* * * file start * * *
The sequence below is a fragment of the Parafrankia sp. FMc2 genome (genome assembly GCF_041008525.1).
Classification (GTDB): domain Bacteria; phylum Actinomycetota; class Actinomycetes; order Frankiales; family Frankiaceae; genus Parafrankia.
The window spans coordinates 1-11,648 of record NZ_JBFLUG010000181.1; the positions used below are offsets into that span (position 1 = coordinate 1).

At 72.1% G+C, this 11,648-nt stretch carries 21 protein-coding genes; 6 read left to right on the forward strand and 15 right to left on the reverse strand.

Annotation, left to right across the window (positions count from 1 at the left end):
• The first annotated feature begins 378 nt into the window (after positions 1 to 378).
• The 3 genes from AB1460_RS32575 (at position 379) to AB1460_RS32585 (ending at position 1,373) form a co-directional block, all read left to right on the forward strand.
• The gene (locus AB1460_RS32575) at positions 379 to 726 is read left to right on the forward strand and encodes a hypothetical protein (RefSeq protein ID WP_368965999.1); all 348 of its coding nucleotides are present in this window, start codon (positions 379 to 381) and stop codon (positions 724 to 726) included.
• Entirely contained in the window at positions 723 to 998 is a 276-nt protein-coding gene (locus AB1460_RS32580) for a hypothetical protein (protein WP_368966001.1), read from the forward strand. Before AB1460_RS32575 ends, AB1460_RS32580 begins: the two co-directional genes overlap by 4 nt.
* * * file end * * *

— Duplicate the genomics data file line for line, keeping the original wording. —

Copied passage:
The sequence below is a fragment of the Parafrankia sp. FMc2 genome (genome assembly GCF_041008525.1).
Classification (GTDB): domain Bacteria; phylum Actinomycetota; class Actinomycetes; order Frankiales; family Frankiaceae; genus Parafrankia.
The window spans coordinates 1-11,648 of record NZ_JBFLUG010000181.1; the positions used below are offsets into that span (position 1 = coordinate 1).

At 72.1% G+C, this 11,648-nt stretch carries 21 protein-coding genes; 6 read left to right on the forward strand and 15 right to left on the reverse strand.

Annotation, left to right across the window (positions count from 1 at the left end):
• The first annotated feature begins 378 nt into the window (after positions 1 to 378).
• The 3 genes from AB1460_RS32575 (at position 379) to AB1460_RS32585 (ending at position 1,373) form a co-directional block, all read left to right on the forward strand.
• The gene (locus AB1460_RS32575) at positions 379 to 726 is read left to right on the forward strand and encodes a hypothetical protein (RefSeq protein ID WP_368965999.1); all 348 of its coding nucleotides are present in this window, start codon (positions 379 to 381) and stop codon (positions 724 to 726) included.
• Entirely contained in the window at positions 723 to 998 is a 276-nt protein-coding gene (locus AB1460_RS32580) for a hypothetical protein (protein WP_368966001.1), read from the forward strand. Before AB1460_RS32575 ends, AB1460_RS32580 begins: the two co-directional genes overlap by 4 nt.